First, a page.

The base rate climbed steadily to 5.5% in 2008 before the global financial crash, after which it plummeted to 1.5% within one year as the Bank attempted to stimulate investment and consumption. This represented the single fastest and largest fall in the base rate since 1977 when the interest rate fell 7.5% in one year.
With the exception of the 2009 and 2010 following the global financial crash, the total level of average household debt has risen year on year. In the period shown total household debt rose 236%, from £774 billion to £1825 billion (although the population and number of households has also increased in this period). CPI began to fall sharply in 2011 as a result of post-crisis reduction in consumer spending and, driven by the maintenance of very low interest rates, total household debt has continued to rise.
What does the chart show?
This chart shows the relationship between the average household debt, inflation and the base rate between 2000 to 2017. CPI is shown by the blue line on the graph and the orange line represents the interest rate set by the Bank of England, with both plotted against the right-hand axis. The grey bars, measured against the left-hand axis, represent total UK household debt in billions.
Why is the chart interesting?
One could attempt to infer that the rise in household debt reflects changing consumer attitudes towards borrowing, perhaps indicating that increasingly people find borrowing and spending beyond their means acceptable. However, when combined with the fact that 9.45 million UK citizens live without any savings, the rise in debt is far more likely attributable to the sustained low base rate.
Although CPI fell between 2011 and 2015, this was largely due to the decline in oil price. Household income and wages have stagnated prior to the crash and therefor the rise in debt cannot be simply attributable to UK households spending beyond their means. In the longer term, it is likely that inflation will continue to rise as a result of the Brexit referendum and a corresponding rate rise will be likely.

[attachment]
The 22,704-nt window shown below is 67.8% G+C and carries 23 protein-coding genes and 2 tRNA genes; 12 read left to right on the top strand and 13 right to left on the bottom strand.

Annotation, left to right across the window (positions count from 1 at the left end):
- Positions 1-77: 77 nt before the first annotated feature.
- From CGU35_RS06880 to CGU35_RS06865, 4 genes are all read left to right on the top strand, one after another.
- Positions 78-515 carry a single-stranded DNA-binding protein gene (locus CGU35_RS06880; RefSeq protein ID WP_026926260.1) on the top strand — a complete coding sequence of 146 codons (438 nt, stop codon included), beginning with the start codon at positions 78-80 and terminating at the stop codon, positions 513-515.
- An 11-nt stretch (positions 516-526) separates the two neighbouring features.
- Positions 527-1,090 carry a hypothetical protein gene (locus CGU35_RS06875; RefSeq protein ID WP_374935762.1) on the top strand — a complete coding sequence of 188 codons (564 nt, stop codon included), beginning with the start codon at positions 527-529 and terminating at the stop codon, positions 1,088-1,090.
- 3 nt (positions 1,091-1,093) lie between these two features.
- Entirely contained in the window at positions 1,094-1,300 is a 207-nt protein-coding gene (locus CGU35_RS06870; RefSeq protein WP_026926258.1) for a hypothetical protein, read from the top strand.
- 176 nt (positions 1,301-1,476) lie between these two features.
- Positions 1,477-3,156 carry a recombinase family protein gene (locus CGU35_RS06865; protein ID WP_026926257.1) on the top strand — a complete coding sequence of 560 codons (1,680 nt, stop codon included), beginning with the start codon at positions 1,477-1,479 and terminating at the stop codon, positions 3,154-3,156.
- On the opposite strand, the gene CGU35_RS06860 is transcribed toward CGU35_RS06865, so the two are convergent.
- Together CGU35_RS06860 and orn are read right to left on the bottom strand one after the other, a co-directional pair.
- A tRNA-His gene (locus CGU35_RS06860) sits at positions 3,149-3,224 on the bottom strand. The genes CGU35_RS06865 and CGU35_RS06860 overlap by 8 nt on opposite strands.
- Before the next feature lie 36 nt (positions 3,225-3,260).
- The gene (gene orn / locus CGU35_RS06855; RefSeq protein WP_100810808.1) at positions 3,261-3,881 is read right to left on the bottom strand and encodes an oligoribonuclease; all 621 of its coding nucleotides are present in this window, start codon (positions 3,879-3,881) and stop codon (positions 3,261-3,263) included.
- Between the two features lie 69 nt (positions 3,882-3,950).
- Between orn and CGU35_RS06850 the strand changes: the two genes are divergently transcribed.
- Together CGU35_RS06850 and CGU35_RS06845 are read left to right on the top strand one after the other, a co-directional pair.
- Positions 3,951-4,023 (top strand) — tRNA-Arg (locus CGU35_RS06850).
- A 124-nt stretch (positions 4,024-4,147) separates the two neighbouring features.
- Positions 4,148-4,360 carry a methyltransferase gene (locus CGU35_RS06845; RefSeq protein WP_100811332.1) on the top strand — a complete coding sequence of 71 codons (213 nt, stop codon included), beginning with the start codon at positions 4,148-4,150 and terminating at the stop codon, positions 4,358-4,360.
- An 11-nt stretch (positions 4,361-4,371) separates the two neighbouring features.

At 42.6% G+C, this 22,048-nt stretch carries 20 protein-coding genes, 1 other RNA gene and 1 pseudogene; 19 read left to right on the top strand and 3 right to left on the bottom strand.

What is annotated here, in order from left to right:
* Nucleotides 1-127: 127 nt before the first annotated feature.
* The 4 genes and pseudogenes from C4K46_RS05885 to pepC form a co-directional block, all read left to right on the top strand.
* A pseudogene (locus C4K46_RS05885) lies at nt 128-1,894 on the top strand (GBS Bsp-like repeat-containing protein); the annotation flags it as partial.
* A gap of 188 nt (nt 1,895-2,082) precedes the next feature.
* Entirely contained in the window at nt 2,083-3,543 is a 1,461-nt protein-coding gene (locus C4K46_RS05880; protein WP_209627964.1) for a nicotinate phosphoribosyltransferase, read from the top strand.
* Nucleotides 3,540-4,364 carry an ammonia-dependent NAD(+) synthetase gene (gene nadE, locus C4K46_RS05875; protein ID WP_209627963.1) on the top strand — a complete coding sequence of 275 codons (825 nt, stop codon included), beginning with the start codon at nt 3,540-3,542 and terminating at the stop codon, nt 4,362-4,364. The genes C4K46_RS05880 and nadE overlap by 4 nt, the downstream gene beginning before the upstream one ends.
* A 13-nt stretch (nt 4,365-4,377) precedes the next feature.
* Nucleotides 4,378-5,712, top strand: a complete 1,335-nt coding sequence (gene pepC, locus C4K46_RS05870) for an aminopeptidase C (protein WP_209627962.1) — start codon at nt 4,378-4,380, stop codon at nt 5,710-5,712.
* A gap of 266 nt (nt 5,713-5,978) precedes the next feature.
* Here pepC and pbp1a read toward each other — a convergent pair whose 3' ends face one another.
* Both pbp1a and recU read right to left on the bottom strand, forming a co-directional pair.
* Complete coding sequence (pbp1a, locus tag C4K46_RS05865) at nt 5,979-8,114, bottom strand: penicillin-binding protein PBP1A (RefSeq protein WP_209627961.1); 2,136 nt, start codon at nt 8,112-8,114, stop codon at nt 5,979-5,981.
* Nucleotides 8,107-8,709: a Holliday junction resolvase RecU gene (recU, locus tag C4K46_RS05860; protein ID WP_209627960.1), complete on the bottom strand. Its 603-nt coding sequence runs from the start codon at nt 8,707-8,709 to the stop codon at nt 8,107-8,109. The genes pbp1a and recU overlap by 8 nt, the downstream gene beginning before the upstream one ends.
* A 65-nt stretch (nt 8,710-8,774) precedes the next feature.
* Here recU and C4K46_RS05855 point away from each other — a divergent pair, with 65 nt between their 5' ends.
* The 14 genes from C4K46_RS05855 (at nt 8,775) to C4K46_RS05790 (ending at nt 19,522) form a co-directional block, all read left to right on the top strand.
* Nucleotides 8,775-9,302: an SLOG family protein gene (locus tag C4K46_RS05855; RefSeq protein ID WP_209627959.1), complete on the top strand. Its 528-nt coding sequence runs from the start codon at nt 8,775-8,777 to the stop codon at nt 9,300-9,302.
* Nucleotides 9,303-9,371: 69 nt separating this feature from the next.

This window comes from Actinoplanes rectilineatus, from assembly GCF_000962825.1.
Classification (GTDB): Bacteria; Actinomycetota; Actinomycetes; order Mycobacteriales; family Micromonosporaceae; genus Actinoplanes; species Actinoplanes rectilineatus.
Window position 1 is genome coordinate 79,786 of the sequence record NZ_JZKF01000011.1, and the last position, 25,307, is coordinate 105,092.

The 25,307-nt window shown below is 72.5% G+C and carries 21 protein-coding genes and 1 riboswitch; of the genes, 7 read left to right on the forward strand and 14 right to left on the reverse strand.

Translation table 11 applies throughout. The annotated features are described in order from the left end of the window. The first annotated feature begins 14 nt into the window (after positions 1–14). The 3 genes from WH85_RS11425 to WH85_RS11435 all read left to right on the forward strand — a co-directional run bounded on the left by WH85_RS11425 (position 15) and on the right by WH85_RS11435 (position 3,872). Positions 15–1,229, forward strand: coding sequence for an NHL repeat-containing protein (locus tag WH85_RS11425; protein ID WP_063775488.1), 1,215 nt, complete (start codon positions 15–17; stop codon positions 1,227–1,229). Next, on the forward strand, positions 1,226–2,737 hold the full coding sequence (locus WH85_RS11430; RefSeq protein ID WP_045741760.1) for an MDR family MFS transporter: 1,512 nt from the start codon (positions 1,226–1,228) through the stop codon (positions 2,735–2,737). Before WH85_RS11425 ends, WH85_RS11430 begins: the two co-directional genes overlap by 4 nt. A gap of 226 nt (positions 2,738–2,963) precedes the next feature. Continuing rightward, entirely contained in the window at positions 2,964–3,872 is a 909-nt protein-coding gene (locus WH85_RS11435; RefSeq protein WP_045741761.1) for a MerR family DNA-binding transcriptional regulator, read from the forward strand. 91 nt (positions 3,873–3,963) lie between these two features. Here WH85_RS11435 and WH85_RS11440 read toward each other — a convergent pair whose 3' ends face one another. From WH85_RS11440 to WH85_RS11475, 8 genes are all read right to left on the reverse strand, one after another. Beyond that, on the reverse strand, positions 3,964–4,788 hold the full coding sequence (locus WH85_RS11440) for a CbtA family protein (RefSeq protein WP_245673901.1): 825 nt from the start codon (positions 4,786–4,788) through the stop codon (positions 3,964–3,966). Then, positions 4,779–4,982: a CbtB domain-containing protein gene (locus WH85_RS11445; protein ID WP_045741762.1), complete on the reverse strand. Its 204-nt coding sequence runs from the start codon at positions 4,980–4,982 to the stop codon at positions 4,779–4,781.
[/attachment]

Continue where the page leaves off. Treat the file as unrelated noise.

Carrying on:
10 years on from the financial crisis, the Bank of England has sounded repeated warnings about the state of consumer debt in the UK and recently accused financial institutions of ‘forgetting the lessons’ of the crash and ignoring mounting levels of risk. Credit card lending in particular has skyrocketed in recent years to £68.5bn and lenders are so optimistic of the nation’s economic prospects that they are reducing the capital put aside to finance defaults. This is despite 248 people per day being declared insolvent or bankrupt.
In 2015, the UK’s household debt-to-income ratio was among the highest in the EU, exceeded only by Sweden, Norway, Denmark and the Netherlands. The UK gross debt-to-income ratio of households was 123.97% and the Eurozone average was 93.85%. In March the OBR’s forecast that by 2022 UK household debt could reach £2.322tn.